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Eric S.: on 1/10/09 at 3:25am UTC, wrote I feel your pain, RE the lecturing physician that invoked "Quantum...

Plato: on 10/28/08 at 16:50pm UTC, wrote "The supreme goal of all theory is to make the irreducible basic elements...

William Orem: on 10/25/08 at 21:45pm UTC, wrote It’s Halloween time, and the blogosphere is thick with ghosts. (Not those...


Steve Dufourny: "Hi Jim, yes it is in the present, the present is important, we exist in..." in The Quantum Clock-Maker...

Jim Snowdon: "Hi Steve, When light leaves the Sun, it does so in the present. ..." in The Quantum Clock-Maker...

Stefan Weckbach: "Unfortunately there is not much participation here on this site. So it..." in The Present State of...

Georgina Woodward: "Marcel, John, what do you think of the arguments I have presented?" in The Nature of Time

Lorraine Ford: "P.S. No matter what mathematicians do (and no matter what complexity..." in The Present State of...

Steve Dufourny: "Hello Daniele Oriti, I liked your approach for this quantum gravitation...." in The universe as a quantum...

Lorraine Ford: "David and Kelvin, But what IS consciousness? I would say that the..." in Consciousness and the...

Lorraine Ford: "Markus, I think you are over complexifying everything. I can only repeat..." in The Room in the Elephant:...

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September 24, 2021

CATEGORY: Blog [back]
TOPIC: Quantum Ghost Hunting [refresh]
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Blogger William Orem wrote on Oct. 25, 2008 @ 21:45 GMT

It’s Halloween time, and the blogosphere is thick with ghosts. (Not those ghosts.) They seem to be staging a comeback as well in popular media, perhaps as a sign of the general anti-science trend that’s been befogging American culture for much of the last decade. Gone, however, are the drafty houses and niter-encrusted mausoleums that used to be the favorite haunts of our nearly...

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Plato wrote on Oct. 28, 2008 @ 16:50 GMT
"The supreme goal of all theory is to make the irreducible basic elements as simple and as few as possible without having to surrender the adequate representation of a single datum of experience".Einstein

William declaring one's position and defining it as "being" will not reduce the thought that somehow even in "such a declaration" you might have offered sound advice? Okay, you were influenced by, etc?

This is not my perception, but one that could be pervasive out there no matter how wrong it was "in some views" for one to entertain the physicist and his allegations as to consciousness at a quantum,level. But for a price, your agenda?

Secondly, such a distinction too, infinite regress reductionism, one still has to contend with interacting with the world and always the pursuance for knowledge and truth that one seeks such a formate that points to possibly Plato's success.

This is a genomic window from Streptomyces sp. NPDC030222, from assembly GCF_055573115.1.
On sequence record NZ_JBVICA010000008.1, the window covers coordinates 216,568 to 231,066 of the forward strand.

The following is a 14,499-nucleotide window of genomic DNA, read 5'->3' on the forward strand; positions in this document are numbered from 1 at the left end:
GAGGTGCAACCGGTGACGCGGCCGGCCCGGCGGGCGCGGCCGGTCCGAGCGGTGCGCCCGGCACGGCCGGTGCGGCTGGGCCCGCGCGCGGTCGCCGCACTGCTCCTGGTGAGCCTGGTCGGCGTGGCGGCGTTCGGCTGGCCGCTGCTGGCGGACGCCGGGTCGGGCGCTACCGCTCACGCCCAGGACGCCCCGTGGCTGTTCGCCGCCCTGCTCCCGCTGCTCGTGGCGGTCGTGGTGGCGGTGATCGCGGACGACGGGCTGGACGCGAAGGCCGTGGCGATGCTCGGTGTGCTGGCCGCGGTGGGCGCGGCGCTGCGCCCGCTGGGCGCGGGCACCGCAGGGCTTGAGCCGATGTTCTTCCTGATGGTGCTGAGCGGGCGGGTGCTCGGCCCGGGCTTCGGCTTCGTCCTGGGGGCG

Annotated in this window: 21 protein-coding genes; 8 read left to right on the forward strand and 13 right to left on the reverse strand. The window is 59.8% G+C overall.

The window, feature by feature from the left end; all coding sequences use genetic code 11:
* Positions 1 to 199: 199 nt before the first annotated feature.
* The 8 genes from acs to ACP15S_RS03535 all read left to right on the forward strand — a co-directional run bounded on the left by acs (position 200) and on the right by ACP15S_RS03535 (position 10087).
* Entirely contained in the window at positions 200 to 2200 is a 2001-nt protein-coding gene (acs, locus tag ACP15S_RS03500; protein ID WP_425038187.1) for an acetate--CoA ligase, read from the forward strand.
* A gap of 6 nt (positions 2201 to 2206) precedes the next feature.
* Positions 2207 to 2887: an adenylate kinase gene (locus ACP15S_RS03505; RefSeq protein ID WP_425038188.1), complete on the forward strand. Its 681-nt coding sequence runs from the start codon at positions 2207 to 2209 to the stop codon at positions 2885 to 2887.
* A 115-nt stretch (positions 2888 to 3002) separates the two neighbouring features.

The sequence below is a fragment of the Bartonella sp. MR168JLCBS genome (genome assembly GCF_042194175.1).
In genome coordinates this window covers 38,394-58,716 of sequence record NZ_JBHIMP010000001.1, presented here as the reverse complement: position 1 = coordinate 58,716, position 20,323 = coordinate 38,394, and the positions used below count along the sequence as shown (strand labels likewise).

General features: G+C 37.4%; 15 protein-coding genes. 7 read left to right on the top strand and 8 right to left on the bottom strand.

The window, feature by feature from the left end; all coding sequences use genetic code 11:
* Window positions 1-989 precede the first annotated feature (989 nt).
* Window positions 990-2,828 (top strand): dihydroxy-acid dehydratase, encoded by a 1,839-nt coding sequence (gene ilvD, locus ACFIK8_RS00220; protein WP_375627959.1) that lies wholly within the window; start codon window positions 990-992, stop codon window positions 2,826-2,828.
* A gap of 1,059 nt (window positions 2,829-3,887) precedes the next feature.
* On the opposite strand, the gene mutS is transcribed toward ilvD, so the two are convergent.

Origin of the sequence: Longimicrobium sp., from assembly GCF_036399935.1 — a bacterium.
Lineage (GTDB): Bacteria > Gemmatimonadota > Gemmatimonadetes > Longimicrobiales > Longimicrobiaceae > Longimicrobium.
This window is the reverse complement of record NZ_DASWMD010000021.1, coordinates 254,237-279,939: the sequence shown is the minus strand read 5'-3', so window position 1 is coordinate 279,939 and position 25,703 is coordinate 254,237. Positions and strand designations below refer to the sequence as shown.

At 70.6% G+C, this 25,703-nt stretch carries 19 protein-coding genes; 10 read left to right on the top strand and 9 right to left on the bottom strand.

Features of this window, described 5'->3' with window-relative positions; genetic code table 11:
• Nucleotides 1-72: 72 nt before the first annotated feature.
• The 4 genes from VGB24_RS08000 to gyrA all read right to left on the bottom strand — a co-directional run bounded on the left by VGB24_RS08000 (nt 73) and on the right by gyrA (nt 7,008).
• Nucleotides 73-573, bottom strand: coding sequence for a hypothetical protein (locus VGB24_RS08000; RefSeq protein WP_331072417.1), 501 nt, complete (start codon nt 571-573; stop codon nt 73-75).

At what constitutes ideas, ideal, and their formation to methods of discerningly testable methods to such a cause, is not unwarranted. Needless to say, it is very difficult traversing new ground. Yet objectively it finds it results as tried and tested method.

The dimensionality of geometry pulled into higher dimensions?

At which level do you think Dali can be compared to see that such a thought about conviction of E8 maybe has it's relations to dimensional thinking? See added picture below.

Artists are sometime better equipped then the scientist to see how such a new idea can be transformed into a "viable sociological ascent to views on religion and Dali would be no exception regardless of his was in life. "Dynamical triangulation" to some cubist revolt to seeing the world in new ways.

I think most know of the difficulty.


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Eric S. wrote on Jan. 10, 2009 @ 03:25 GMT
I feel your pain, RE the lecturing physician that invoked "Quantum Mechanics" as a springboard into the absurd and unprovable. I've found that many otherwise-rational people have a metaphysical soft spot somewhere, some particular topic that suddenly lights up the eyes and brings out the crazy.

You are absolutely right that any new, difficult-to-grasp theory can serve as this springboard for people, like the radio ghosts you referenced, or the resurgent belief in the metaphysical properties of magnets.

I think Quantum Mechanics is especially susceptible to this though, because of its connection to "uncertainty". To the layperson, QM often is interpreted as some version of "Scientists have finally discovered that they [scientists] can't really be certain about the fundamental nature of the universe." In other words, even more than radio and magnets, QM *appears* to explicitly open the door to metaphysical speculation.

On a side note, I've seen "Einstein's theories of relativity" invoked in the same soft-headed way by well-meaning cultural theorists: "Einstein proved that everything is relative, so therefore [insert any statement you like about cultural relativism]"

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